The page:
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Invisible Armies of the Night

John M. Regan

Ask yourself this – how many times have you actually seen a bat?  Most people would have to answer not many.  There’s an obvious reason for this, of course.  Bats are relatively small, dark colored, and tend to nighttime activities.  Small wonder we miss them so easily.  Behind this obscurity, however, lurks a surprising fact:  there are more bats on earth than any other species of mammal except one.  Nearly one thousand different species of them share this world with us.  Only rodents boast of greater numbers.

Bats belong to the order called Chiroptera, a derivative of the Greek term “hand wing.”  A very apropos name for these astonishing creatures whose most obvious physiological feature is its hand wing.  Thanks to this unique appendage bats are the only mammals capable of flying due to their own muscle power.  Other mammals like flying squirrels and some lemurs can glide but only bats actually flap their wings and create long distance flight - and bats are the only mammal to have ever developed the ability.  To date no fossil evidence has been found that indicates mammalian flight has ever existed before the appearance of bats. Bats also lay claim to having the smallest member of the mammal family – the recently discovered Kitti’s Hog Nosed bat of Thailand.  Sometimes called the Bumble Bee bat this little fellow was first described in 1974.  It is a little more than one inch long and weighs in at less than an ounce.  There are moths bigger than that!  This as opposed to the almost six foot wing span of the Flying Fox family of bats.

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Bats other distinctive talent is echolocation.  Well, of course, everyone knows that.  True.  But did you know that was not discovered until sometime in the 1930s and not really understood until the 1970s?  Although not uncommon in the wild world, echolocation is one of those things that seems very straightforward at first.  The animal emits a sound.  That sound bounces off an object and returns to the ear of the emitter.  From that the animal is able to determine the size and location of objects around it.  Yes, that is the principle of the thing.  But when several factors are considered the subject gets a bit more complicated.  The frequency of a sound that echo locates insects, for example, has to be far more precise than that required to determine the boundaries of a cave.  And how are shape and size deduced from sound alone?  A bat hunting insects must be able to produce a high frequency sound, and detect the resulting echo, from amidst the hundreds or even thousands of its companions.  Now that takes a special talent.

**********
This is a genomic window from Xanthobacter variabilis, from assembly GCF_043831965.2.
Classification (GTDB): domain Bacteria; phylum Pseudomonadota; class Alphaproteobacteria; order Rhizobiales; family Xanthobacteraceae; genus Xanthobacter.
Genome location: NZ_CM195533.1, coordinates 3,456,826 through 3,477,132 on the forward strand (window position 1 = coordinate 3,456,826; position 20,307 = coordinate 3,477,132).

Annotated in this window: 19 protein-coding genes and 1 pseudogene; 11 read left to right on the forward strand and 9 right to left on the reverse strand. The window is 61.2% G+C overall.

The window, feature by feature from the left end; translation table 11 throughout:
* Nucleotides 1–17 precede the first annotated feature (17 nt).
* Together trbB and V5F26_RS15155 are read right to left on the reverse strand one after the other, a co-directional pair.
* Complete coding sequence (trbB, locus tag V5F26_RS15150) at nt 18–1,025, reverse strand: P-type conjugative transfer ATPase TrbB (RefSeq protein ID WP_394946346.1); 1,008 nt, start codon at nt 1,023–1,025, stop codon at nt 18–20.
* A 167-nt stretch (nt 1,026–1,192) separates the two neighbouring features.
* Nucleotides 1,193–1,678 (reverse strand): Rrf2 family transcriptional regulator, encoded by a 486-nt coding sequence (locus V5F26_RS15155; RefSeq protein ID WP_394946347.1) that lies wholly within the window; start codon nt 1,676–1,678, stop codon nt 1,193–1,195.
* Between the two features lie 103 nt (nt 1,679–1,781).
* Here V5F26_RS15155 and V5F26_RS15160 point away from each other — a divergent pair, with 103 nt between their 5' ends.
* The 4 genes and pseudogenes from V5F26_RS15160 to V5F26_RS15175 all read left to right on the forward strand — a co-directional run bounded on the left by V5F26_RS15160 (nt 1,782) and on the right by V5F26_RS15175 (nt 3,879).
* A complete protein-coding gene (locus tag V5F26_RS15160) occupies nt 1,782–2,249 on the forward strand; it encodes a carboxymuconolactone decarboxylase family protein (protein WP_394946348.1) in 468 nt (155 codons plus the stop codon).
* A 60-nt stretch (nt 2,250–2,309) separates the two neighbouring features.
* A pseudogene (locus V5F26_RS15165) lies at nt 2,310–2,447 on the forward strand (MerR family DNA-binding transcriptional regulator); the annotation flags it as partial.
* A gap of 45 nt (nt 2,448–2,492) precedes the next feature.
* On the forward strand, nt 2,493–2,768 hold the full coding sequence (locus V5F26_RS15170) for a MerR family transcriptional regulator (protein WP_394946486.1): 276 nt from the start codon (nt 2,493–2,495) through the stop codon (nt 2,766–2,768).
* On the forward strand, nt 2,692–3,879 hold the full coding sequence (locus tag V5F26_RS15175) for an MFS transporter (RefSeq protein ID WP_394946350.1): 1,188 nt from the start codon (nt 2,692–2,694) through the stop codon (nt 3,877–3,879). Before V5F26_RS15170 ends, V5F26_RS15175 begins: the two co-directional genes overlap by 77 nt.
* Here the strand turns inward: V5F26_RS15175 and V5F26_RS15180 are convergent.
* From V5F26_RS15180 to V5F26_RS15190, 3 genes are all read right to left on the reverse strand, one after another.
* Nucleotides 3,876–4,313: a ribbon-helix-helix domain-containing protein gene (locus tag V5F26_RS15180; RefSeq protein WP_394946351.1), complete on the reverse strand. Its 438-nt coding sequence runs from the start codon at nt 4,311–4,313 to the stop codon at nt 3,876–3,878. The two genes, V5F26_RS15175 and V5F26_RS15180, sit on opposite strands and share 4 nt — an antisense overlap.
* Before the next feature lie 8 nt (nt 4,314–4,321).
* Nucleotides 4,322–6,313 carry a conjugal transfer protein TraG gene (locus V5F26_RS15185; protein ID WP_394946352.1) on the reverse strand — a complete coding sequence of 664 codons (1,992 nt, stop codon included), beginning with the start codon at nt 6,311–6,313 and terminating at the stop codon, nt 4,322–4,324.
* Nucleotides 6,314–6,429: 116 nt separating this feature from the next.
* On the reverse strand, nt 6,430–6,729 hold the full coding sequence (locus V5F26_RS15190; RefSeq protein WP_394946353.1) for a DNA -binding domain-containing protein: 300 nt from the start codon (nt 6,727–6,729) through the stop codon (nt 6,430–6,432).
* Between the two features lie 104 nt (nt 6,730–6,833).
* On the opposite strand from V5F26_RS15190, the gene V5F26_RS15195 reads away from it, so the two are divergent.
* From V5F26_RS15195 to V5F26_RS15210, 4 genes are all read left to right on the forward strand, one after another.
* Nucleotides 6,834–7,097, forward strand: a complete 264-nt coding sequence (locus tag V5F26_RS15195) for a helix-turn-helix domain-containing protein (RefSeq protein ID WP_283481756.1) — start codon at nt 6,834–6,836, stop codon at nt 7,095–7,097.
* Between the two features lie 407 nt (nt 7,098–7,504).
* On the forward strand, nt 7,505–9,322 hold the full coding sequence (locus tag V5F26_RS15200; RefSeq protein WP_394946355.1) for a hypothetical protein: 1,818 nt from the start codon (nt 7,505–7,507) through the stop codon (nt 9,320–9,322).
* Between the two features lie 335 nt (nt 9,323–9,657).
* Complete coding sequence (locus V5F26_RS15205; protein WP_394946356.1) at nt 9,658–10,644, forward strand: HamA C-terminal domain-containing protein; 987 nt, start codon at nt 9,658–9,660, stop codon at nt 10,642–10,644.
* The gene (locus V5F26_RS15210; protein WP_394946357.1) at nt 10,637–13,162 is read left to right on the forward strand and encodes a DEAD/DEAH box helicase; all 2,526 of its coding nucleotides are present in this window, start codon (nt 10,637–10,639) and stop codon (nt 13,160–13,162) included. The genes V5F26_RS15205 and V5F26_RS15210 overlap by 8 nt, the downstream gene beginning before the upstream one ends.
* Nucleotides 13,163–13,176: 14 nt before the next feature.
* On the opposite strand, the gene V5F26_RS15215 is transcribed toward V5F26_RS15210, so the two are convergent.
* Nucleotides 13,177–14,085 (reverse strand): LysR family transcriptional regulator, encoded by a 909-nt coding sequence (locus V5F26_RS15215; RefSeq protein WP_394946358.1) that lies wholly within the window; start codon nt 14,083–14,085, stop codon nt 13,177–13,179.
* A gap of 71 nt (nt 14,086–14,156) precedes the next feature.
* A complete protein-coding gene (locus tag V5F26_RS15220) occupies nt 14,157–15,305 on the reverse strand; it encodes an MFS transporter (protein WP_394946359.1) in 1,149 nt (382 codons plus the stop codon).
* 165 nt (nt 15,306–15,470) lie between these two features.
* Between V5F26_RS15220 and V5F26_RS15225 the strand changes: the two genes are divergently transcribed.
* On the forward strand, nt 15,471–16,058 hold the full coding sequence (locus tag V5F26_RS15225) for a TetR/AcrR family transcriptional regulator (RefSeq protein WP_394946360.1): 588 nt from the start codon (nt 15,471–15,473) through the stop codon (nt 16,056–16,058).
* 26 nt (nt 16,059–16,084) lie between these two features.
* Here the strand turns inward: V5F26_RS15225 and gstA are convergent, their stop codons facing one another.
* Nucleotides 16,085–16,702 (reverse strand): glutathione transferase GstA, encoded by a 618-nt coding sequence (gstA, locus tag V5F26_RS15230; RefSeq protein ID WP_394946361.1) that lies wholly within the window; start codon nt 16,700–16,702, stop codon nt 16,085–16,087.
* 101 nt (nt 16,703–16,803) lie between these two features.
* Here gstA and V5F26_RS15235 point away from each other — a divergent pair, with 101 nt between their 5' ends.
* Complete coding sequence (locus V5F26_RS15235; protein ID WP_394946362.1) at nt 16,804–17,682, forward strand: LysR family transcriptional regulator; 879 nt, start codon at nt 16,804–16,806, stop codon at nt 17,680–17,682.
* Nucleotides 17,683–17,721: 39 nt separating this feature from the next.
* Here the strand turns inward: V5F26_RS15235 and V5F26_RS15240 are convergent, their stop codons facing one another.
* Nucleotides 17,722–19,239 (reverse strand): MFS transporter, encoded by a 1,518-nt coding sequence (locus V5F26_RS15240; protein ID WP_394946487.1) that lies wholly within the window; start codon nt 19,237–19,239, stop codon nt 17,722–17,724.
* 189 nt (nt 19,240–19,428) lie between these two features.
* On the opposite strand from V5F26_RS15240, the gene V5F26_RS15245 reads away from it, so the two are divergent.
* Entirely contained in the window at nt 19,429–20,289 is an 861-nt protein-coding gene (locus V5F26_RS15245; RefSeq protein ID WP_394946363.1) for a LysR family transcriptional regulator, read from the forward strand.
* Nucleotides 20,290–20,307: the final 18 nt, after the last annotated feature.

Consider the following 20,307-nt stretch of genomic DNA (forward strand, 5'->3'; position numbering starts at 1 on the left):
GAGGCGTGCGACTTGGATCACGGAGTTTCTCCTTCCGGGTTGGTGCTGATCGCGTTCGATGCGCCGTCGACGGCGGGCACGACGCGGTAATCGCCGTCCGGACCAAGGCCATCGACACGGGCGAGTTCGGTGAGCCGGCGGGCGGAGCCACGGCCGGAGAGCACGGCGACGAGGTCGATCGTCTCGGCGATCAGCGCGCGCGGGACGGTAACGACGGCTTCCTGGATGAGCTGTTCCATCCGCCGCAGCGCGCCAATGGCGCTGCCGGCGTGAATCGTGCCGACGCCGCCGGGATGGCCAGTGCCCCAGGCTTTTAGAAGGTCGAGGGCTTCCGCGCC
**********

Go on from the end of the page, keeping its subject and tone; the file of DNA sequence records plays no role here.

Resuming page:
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As previously noted the echo locating abilities of bats are directly related to its preference for food.  Although nearly all species of bats have echolocation ability (there is one genus, Rousetta, in which it is lacking (Kunz and Pierson, 1994)) it is most critical for those species that hunt on the wing.  Walkers’ Mammals of the World, 6th Edition lists several basic types of bats:

·         Insectivorous  – the majority of species, they obtain insects for food while in flight

·         Fruit Eating  – these are the largest species, the “flying foxes”

·         Flower Eating  – as the name implies these bats eat pollen and nectar, and as such are tremendous pollinators

·         True Vampire  – despite their notoriety just three species of vampire bats exist

·         Carnivorous  – prey on other small mammals, frogs, etc.

·         Fish Eating  – as the name implies these bats catch and eat fish

A bat that must snag a moth out of mid-air while in flight is obviously much more dependent on echolocation than a fruit eating bat.  And here is where frequency comes into play.  High energy, high frequency sound is key to pinpointing an animal as small as an insect.  Lower sound waves suffice quite nicely for fruit or flowers. 

Bats produce these sounds through their mouth or nose.  The returning echo is, of course, received in their ears, sometimes aided by a special organ inside the ear called a tragus.    And this is what has given rise to the variety and downright bizarre appearance of many Chiropterans.  A fruit eating bat such as the large flying fox, has a dog like face that actually qualifies as endearing.  Compare this to the incredibly strange features of the leaf eared or fish eating bats.  No other mammal on earth can lay claim to that degree of weirdness.